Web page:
Richard Ebeling emails:
I recently was interviewed on Bloomberg TV in Bulgaria on “Obama’s Legacy, Trump and Ludwig von Mises.” (The interview is in English; for the Bulgarian airing of the interview, subtitles were added.)
I explained that the eight years of Barack Obama represented a significant continuation of America’s move in an interventionist and statist direction that had delayed and slowed down what might have been a far faster and better balanced recovery from the 2008-2009 financial crisis, imposed a harmful more nationalized healthcare system on the United States – ObamaCare – and generally further moved American society away from its more traditional individualist moorings.
I also suggested that whatever dramatic policy changes Donald Trump might introduce, his is a political and economic ideology of nationalism with government controls and regulations meant to redirect private enterprise into those avenues that he considers to be in the “national interest,” which has little or nothing to do with a philosophy and policy of individual freedom.
And, finally, the interviewers asked what I thought might the relevance of the ideas of Ludwig von Mises for the world in our time, especially in Europe right now. I explained that during the war years (1940-1945), after Mises came to the United States, he had written a series of monographs and articles specifying what he considered to be the set of policies essential for a restoration of freedom and prosperity to a war-torn Europe.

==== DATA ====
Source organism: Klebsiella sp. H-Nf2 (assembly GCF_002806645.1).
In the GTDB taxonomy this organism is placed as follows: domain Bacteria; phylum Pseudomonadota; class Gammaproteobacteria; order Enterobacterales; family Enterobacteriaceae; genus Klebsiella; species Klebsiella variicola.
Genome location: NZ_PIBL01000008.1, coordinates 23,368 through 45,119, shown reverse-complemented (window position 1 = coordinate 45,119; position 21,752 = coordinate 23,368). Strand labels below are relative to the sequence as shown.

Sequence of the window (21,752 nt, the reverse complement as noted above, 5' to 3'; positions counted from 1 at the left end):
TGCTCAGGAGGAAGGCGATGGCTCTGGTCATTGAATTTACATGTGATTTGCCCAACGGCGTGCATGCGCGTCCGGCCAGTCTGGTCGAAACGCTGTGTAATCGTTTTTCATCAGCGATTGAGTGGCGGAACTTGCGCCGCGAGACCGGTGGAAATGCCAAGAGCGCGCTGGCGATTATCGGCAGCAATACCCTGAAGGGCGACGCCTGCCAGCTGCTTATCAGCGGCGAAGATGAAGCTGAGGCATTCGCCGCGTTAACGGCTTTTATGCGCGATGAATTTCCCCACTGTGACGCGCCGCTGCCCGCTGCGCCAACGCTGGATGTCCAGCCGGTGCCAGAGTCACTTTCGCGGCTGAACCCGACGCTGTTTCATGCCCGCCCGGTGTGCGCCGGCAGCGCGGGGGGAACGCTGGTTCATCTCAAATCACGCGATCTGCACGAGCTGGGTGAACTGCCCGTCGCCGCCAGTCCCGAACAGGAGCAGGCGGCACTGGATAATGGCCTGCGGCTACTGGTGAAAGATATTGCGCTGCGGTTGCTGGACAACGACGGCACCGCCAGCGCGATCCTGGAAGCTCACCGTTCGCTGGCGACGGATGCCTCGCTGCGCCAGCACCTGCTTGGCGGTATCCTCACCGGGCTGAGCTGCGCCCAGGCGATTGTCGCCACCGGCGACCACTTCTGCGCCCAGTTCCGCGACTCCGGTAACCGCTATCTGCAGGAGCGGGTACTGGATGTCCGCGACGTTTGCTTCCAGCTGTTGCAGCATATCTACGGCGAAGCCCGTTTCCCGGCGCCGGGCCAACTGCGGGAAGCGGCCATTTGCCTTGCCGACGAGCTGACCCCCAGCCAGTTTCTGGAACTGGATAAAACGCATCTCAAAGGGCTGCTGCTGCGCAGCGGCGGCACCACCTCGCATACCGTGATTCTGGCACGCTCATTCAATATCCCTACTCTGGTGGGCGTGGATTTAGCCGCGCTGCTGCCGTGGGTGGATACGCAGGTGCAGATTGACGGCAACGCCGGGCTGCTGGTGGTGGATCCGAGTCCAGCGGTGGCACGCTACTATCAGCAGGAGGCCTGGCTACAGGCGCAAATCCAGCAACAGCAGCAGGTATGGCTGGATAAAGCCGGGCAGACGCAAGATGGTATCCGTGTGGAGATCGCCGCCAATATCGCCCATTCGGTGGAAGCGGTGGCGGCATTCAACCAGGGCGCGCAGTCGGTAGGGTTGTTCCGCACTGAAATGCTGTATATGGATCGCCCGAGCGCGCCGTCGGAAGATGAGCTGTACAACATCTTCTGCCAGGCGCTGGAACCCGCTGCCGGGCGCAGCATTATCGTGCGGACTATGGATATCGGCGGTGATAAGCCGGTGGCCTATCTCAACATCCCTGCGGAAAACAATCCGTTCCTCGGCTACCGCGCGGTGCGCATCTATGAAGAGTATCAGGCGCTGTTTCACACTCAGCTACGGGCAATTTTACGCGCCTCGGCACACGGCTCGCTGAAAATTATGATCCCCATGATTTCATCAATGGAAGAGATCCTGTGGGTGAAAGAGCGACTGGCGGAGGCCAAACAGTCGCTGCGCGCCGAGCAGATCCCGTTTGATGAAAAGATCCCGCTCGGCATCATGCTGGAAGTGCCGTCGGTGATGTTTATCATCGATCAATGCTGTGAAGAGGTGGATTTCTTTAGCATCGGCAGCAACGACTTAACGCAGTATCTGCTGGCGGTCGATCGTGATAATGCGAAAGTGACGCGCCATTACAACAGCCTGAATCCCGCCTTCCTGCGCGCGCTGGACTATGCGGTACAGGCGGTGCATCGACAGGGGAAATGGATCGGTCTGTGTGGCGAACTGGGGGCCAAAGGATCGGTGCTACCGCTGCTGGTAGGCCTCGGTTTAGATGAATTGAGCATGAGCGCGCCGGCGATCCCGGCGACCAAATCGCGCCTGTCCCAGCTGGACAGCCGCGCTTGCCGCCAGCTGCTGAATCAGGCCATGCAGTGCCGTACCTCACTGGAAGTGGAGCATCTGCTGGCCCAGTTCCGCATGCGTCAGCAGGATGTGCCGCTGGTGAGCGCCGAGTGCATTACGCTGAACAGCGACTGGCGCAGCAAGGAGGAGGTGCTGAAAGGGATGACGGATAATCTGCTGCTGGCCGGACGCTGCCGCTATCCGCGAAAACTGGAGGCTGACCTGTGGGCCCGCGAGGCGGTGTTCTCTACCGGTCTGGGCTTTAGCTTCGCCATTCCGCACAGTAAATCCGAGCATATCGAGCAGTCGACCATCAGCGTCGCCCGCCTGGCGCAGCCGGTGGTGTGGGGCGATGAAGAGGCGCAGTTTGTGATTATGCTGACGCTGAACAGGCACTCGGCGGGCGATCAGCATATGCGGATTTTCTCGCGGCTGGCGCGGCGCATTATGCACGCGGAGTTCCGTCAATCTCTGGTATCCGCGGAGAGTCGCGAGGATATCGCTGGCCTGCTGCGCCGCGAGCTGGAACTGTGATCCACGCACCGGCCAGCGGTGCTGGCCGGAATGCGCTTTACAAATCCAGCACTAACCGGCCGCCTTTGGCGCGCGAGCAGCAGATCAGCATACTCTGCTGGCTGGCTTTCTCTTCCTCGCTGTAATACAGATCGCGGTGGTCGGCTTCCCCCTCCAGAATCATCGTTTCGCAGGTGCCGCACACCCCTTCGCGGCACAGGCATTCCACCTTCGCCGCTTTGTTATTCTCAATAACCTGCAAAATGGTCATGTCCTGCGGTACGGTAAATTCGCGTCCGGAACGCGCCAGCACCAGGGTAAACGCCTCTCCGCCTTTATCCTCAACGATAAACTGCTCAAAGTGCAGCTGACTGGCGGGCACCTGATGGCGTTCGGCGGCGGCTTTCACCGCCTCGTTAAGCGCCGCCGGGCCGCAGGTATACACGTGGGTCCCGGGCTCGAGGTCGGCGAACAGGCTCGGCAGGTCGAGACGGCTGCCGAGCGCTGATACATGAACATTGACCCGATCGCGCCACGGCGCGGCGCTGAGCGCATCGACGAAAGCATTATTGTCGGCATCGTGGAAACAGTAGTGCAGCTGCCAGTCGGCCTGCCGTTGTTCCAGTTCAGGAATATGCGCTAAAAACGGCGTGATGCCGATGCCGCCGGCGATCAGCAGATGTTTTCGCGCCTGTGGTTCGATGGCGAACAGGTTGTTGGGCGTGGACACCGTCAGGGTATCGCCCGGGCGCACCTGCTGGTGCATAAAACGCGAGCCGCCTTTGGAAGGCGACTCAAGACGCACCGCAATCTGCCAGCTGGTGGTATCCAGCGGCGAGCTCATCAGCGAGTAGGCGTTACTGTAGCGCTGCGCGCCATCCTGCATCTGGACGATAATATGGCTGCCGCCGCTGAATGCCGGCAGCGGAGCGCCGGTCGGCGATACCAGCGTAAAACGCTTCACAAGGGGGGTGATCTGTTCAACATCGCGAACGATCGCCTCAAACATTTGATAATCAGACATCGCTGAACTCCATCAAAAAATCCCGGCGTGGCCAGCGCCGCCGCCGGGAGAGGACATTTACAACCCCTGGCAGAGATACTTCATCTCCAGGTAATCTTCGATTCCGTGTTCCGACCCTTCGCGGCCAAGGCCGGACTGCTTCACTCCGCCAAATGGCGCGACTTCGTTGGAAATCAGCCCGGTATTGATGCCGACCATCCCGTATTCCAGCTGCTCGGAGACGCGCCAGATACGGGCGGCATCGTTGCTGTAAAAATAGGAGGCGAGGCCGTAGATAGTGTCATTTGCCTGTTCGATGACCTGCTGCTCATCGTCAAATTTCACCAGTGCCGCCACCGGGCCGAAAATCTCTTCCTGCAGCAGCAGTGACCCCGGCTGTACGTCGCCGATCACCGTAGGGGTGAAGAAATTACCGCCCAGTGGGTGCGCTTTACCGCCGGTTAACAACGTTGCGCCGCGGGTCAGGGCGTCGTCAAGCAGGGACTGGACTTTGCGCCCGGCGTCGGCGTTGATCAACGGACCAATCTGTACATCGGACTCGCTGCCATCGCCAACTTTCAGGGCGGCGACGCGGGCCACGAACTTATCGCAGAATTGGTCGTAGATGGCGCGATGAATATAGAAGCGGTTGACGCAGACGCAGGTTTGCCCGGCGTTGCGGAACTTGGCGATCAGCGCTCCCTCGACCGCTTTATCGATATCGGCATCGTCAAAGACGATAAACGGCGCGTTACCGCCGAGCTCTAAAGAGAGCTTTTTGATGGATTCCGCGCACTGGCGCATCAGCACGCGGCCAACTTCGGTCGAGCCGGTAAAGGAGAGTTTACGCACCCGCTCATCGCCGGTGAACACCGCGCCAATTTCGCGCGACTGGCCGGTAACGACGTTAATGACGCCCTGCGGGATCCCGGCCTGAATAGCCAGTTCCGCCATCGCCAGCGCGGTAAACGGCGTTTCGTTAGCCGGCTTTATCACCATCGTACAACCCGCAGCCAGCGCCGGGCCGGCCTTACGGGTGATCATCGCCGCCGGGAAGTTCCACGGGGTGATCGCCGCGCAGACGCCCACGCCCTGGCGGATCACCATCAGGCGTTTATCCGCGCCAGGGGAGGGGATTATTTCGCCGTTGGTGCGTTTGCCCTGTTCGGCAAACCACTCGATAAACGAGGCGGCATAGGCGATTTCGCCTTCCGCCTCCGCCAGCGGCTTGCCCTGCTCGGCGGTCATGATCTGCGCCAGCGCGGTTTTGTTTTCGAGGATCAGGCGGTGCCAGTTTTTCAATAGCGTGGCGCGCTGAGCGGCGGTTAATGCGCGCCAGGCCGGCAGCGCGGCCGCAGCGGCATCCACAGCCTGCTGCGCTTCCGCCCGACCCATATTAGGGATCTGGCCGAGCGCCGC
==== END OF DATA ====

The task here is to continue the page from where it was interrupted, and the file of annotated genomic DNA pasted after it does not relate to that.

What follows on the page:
While Europe, today, is not recovering from a devastating war, Mises policy prescriptions are still applicable at the present time:
The need to move society away from an underlying philosophy of collectivism and economic planning and interventionism. The essentiality of restoring an institutional order recognizing private property rights; a free and open competitive market system; a low and stable fiscal policy that leaves income and wealth in the hands of those who have produced and earned it; a monetary arrangement that prevents government and political manipulation of money and credit, with its inflationary and disruptive consequences; and most importantly a positive philosophy respective of the individual’s liberty that allows the entrepreneurial innovation and creation out of which consumer-oriented prosperity comes.
The interview runs for about 22 minutes.